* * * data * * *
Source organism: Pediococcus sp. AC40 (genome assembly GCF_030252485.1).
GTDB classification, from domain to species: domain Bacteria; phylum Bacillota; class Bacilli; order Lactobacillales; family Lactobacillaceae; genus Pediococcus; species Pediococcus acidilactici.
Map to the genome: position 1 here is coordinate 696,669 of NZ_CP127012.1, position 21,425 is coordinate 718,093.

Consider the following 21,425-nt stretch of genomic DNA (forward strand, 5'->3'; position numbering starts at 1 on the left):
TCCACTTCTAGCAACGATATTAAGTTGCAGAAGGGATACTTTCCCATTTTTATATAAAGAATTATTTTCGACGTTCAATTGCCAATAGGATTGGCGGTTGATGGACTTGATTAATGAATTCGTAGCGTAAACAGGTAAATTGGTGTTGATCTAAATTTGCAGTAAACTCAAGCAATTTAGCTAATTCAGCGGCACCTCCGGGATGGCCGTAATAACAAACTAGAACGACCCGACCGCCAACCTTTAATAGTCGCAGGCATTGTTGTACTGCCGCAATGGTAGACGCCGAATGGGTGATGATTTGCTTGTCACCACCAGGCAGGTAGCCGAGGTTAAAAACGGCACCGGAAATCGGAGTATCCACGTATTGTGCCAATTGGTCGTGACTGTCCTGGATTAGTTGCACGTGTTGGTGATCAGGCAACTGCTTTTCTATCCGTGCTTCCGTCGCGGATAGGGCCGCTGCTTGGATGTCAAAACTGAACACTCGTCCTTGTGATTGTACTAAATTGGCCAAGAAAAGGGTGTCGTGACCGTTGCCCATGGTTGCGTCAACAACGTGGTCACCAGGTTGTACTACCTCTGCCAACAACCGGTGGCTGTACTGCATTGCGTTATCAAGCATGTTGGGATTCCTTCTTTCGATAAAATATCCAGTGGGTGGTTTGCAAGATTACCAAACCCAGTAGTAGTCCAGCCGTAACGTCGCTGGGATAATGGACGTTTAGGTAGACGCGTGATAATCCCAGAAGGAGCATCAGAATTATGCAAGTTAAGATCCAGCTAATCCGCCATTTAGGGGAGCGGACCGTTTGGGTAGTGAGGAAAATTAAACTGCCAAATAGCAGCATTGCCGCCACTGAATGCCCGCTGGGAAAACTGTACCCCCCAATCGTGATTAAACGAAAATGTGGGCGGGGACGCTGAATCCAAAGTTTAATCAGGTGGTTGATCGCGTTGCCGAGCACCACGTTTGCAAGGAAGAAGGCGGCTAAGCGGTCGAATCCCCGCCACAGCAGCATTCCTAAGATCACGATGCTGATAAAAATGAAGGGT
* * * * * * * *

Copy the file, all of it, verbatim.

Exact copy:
Source organism: Pediococcus sp. AC40 (genome assembly GCF_030252485.1).
GTDB classification, from domain to species: domain Bacteria; phylum Bacillota; class Bacilli; order Lactobacillales; family Lactobacillaceae; genus Pediococcus; species Pediococcus acidilactici.
Map to the genome: position 1 here is coordinate 696,669 of NZ_CP127012.1, position 21,425 is coordinate 718,093.

Consider the following 21,425-nt stretch of genomic DNA (forward strand, 5'->3'; position numbering starts at 1 on the left):
TCCACTTCTAGCAACGATATTAAGTTGCAGAAGGGATACTTTCCCATTTTTATATAAAGAATTATTTTCGACGTTCAATTGCCAATAGGATTGGCGGTTGATGGACTTGATTAATGAATTCGTAGCGTAAACAGGTAAATTGGTGTTGATCTAAATTTGCAGTAAACTCAAGCAATTTAGCTAATTCAGCGGCACCTCCGGGATGGCCGTAATAACAAACTAGAACGACCCGACCGCCAACCTTTAATAGTCGCAGGCATTGTTGTACTGCCGCAATGGTAGACGCCGAATGGGTGATGATTTGCTTGTCACCACCAGGCAGGTAGCCGAGGTTAAAAACGGCACCGGAAATCGGAGTATCCACGTATTGTGCCAATTGGTCGTGACTGTCCTGGATTAGTTGCACGTGTTGGTGATCAGGCAACTGCTTTTCTATCCGTGCTTCCGTCGCGGATAGGGCCGCTGCTTGGATGTCAAAACTGAACACTCGTCCTTGTGATTGTACTAAATTGGCCAAGAAAAGGGTGTCGTGACCGTTGCCCATGGTTGCGTCAACAACGTGGTCACCAGGTTGTACTACCTCTGCCAACAACCGGTGGCTGTACTGCATTGCGTTATCAAGCATGTTGGGATTCCTTCTTTCGATAAAATATCCAGTGGGTGGTTTGCAAGATTACCAAACCCAGTAGTAGTCCAGCCGTAACGTCGCTGGGATAATGGACGTTTAGGTAGACGCGTGATAATCCCAGAAGGAGCATCAGAATTATGCAAGTTAAGATCCAGCTAATCCGCCATTTAGGGGAGCGGACCGTTTGGGTAGTGAGGAAAATTAAACTGCCAAATAGCAGCATTGCCGCCACTGAATGCCCGCTGGGAAAACTGTACCCCCCAATCGTGATTAAACGAAAATGTGGGCGGGGACGCTGAATCCAAAGTTTAATCAGGTGGTTGATCGCGTTGCCGAGCACCACGTTTGCAAGGAAGAAGGCGGCTAAGCGGTCGAATCCCCGCCACAGCAGCATTCCTAAGATCACGATGCTGATAAAAATGAAGGGT